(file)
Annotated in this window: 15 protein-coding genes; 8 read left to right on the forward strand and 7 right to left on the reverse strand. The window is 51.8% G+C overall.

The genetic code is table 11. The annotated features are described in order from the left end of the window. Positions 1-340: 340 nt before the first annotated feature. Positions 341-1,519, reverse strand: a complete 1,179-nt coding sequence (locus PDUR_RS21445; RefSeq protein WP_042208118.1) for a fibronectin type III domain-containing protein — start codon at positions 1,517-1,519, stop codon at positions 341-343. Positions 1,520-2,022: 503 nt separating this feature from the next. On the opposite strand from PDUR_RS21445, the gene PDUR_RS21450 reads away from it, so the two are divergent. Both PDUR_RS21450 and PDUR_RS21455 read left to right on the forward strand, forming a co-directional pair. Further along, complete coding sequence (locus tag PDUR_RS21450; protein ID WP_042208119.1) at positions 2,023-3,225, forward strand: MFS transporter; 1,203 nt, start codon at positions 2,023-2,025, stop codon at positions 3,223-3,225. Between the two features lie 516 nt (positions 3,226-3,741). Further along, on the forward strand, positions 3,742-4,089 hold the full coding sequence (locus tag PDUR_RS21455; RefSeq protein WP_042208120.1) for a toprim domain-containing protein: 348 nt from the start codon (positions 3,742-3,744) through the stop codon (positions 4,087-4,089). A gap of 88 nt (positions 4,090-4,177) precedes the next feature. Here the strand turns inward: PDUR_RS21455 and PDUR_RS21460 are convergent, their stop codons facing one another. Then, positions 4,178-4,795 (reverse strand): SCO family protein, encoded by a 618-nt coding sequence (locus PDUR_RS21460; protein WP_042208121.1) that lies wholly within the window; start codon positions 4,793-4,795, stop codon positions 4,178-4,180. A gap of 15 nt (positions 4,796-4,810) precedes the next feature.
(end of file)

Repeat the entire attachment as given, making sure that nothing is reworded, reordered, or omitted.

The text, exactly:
Annotated in this window: 15 protein-coding genes; 8 read left to right on the forward strand and 7 right to left on the reverse strand. The window is 51.8% G+C overall.

The genetic code is table 11. The annotated features are described in order from the left end of the window. Positions 1-340: 340 nt before the first annotated feature. Positions 341-1,519, reverse strand: a complete 1,179-nt coding sequence (locus PDUR_RS21445; RefSeq protein WP_042208118.1) for a fibronectin type III domain-containing protein — start codon at positions 1,517-1,519, stop codon at positions 341-343. Positions 1,520-2,022: 503 nt separating this feature from the next. On the opposite strand from PDUR_RS21445, the gene PDUR_RS21450 reads away from it, so the two are divergent. Both PDUR_RS21450 and PDUR_RS21455 read left to right on the forward strand, forming a co-directional pair. Further along, complete coding sequence (locus tag PDUR_RS21450; protein ID WP_042208119.1) at positions 2,023-3,225, forward strand: MFS transporter; 1,203 nt, start codon at positions 2,023-2,025, stop codon at positions 3,223-3,225. Between the two features lie 516 nt (positions 3,226-3,741). Further along, on the forward strand, positions 3,742-4,089 hold the full coding sequence (locus tag PDUR_RS21455; RefSeq protein WP_042208120.1) for a toprim domain-containing protein: 348 nt from the start codon (positions 3,742-3,744) through the stop codon (positions 4,087-4,089). A gap of 88 nt (positions 4,090-4,177) precedes the next feature. Here the strand turns inward: PDUR_RS21455 and PDUR_RS21460 are convergent, their stop codons facing one another. Then, positions 4,178-4,795 (reverse strand): SCO family protein, encoded by a 618-nt coding sequence (locus PDUR_RS21460; protein WP_042208121.1) that lies wholly within the window; start codon positions 4,793-4,795, stop codon positions 4,178-4,180. A gap of 15 nt (positions 4,796-4,810) precedes the next feature.